Botnet Takedowns: Effective or Deceptive?

One security researcher is warning against rejoicing too heartily about botnet takedowns
One security researcher is warning against rejoicing too heartily about botnet takedowns

The failure to take down a whole botnet at once, the inability to plug alternate communication paths and the lack of arrests of the perpetrators all undermine the good work that a takedown begins, according to Brian Foster, CTO at Damballa. As a result, recent botnet takedowns have been largely ineffective, he argues.

“While we at Damballa are all for reducing the risk of infection on the web, the fact of the matter is, these takedowns don’t often achieve that goal,” he said in a blog, adding, "they certainly don’t have any lasting impact on end-user safety.”

Microsoft over the summer announced that it had worked with financial service organizations, other technology firms and the FBI to disrupt 1,400 Citadel botnets, responsible for carrying out fraud globally worth more than $500 million. The takedown – codenamed Operation b54 – involved seizing 4,000 domain names and pointing them to a server operated by Microsoft, in a technique known as sinkholing. At the time other researchers complained that the operation had collateral damage, with Microsoft taking over servers that had been sinkholed by other companies and were being used for research purposes.

It was the Redmond giant’s seventh takedown, and Microsoft estimated that it was able to cut off 88% of the infection. But that left 12% active, which, like a liver, is capable of regenerating itself.

Symantec in September said that it had executed a sinkholing operation on ZeroAccess, a bot that often delivers a click fraud trojan to victims; the trojan downloads online advertisements onto the computer and then generates artificial clicks on the ads as if they were generated by legitimate users. These false clicks count for pay-outs in pay-per-click (PPC) affiliate schemes.

The operation took down more than half a million ZeroAccess bots – only a percentage of the total number of bots controlled by the botmaster. ZeroAccess is estimated to be present in 2.2 to 1.9 million computers on any given day. The Kindsight Security Labs Malware Report for the end of last year estimated that 1 in every 125 US home networks were infected – and it continues to evolve to better hinder detection and removal.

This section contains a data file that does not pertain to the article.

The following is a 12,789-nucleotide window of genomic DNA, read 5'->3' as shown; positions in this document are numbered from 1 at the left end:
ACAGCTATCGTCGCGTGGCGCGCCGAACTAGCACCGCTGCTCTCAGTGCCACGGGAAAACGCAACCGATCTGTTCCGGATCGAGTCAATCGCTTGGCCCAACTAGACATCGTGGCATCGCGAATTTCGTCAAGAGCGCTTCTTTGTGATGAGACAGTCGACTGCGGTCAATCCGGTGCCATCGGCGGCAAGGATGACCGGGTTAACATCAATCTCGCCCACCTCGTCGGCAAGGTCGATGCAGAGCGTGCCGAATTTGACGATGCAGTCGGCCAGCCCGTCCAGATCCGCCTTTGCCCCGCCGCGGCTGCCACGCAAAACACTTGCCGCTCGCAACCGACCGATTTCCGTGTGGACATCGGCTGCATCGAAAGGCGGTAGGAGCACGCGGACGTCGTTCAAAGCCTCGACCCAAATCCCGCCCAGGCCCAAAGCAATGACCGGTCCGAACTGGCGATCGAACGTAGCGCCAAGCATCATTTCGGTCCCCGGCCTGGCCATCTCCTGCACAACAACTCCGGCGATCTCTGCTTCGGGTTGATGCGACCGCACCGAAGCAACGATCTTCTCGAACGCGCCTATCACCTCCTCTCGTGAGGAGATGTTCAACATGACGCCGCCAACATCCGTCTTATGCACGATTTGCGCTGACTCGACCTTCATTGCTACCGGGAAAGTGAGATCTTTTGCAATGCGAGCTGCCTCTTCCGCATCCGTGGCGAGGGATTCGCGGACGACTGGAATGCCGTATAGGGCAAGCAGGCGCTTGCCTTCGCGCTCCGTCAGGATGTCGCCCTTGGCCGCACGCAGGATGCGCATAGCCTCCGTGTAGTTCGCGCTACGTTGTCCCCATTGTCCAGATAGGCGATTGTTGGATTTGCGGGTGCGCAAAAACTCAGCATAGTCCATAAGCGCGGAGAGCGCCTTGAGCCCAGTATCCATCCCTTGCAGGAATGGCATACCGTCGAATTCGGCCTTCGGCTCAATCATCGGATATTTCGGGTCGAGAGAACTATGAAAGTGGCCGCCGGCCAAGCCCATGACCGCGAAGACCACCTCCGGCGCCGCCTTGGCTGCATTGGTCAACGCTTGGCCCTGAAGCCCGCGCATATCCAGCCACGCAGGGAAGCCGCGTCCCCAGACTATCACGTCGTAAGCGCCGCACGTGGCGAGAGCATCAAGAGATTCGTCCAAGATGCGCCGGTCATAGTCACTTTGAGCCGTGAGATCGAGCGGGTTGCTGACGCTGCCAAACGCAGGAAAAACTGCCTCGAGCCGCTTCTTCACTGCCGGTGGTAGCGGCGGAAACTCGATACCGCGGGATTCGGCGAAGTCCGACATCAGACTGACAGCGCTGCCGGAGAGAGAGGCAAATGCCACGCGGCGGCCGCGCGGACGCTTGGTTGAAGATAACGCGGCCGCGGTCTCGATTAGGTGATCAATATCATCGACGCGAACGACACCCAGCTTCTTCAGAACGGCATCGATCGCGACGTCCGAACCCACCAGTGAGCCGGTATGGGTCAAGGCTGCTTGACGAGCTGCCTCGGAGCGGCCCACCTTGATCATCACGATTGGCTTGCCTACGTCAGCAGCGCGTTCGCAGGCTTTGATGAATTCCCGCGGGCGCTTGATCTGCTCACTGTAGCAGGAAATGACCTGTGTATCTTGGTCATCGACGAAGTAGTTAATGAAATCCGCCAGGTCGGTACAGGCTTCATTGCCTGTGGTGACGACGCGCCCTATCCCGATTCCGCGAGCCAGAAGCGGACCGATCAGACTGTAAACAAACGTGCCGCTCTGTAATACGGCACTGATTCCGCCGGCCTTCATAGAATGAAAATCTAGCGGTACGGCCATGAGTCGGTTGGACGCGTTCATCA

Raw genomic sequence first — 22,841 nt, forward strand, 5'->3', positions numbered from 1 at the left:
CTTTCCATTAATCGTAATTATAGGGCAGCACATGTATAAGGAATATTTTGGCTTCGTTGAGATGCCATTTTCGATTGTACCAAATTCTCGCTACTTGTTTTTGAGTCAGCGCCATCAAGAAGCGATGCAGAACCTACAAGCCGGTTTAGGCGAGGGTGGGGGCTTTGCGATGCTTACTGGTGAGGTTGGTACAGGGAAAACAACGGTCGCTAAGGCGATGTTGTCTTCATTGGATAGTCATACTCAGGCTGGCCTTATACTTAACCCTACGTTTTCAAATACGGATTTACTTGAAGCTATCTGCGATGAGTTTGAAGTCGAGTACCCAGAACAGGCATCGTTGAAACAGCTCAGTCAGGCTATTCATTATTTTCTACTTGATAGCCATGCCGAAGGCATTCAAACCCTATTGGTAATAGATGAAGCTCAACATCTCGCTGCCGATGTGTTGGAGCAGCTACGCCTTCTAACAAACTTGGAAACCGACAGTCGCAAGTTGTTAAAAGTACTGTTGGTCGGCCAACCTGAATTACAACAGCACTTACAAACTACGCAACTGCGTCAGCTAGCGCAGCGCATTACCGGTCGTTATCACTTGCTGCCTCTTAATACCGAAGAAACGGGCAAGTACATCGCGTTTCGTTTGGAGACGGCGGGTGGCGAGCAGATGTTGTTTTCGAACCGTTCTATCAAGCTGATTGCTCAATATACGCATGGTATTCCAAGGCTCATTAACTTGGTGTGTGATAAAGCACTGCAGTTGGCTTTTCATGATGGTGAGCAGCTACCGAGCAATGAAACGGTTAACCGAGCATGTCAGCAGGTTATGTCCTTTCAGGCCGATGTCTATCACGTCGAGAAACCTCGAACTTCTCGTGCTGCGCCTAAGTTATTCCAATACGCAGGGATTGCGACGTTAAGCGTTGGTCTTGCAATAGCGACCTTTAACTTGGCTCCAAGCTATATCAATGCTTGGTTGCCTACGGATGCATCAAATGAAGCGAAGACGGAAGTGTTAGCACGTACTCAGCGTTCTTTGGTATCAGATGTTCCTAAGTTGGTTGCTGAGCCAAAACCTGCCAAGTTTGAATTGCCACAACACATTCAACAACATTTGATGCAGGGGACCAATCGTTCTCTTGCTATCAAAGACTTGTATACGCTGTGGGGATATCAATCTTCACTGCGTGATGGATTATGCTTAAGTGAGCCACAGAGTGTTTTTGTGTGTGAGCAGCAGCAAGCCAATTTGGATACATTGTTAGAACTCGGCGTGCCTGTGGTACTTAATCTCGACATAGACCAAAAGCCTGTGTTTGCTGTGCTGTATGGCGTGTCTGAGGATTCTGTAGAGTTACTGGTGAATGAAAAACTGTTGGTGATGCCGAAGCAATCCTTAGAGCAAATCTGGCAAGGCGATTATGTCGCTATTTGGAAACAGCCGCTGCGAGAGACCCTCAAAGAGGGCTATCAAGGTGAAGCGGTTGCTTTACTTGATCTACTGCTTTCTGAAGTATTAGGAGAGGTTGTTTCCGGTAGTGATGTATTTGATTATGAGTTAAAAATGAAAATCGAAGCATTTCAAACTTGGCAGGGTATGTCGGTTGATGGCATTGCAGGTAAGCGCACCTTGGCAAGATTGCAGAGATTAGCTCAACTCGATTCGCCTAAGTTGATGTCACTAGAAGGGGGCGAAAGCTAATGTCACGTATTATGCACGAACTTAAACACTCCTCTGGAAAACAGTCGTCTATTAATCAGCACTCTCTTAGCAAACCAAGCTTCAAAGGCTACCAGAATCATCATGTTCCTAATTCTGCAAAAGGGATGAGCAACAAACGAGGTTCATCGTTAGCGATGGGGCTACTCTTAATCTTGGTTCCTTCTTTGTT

Absent a total takeover in any botnet takedown, “the attacker still has a strong foothold and can easily recover,” Foster said. “Furthermore, the organizations stomp on sinkholes that have already been established by other security researchers.”

Another issue is the fact that takedowns often do not account for secondary communication methods, such as peer-to-peer or domain generation algorithms (DGA) that may be used by the malware.

“We looked at 43 pieces of malware and discovered that three of them had secondary callback methods,” Foster noted. “This means that for at least three of the botnets, security researchers need to take additional steps to make sure the botnet is disabled. This is very important, because as more and more botnets are taken down (albeit haphazardly), attackers will increasingly use a secondary communication method.”

This is a notably thorny issue for ZeroAccess, which uses a unique peer-to-peer (P2P) command-and-control (C&C) communications architecture that gives the botnet an especially high degree of availability and redundancy.

“Whenever a computer becomes infected with ZeroAccess, it first reaches out to a number of its peers to exchange details about other peers in its known P2P network,” Symantec explained. “This way, bots become aware of other peers and can propagate instructions and files throughout the network quickly and efficiently. In the ZeroAccess botnet, there is constant communication between peers. Each peer continuously connects with other peers to exchange peer lists and check for updated files, making it highly resistant to any take-down attempts.”

And indeed, when the firm decided in March to initiate a sinkholing project, it identified a weakness that offered a “difficult, but not impossible,” way to liberate peers from the botmaster. But that weakness has since been rectified: an updated version of ZeroAccess contains modifications that address the design flaws – and the botnet is no longer vulnerable to being sinkholed.

Foster said that the third issue with takedowns is the lack of arrests of the malware actors.

“At the end of the day, it doesn’t matter how many domains are taken down or how many sinkholes researchers create," he explained. "Unless the attacker is arrested, it doesn’t stop him/her from building a new botnet from scratch.”

Overall, he added, “there needs to be a more thoughtful approach than what has typically been used by the industry. Otherwise, the bots will once again veer their ugly heads.”

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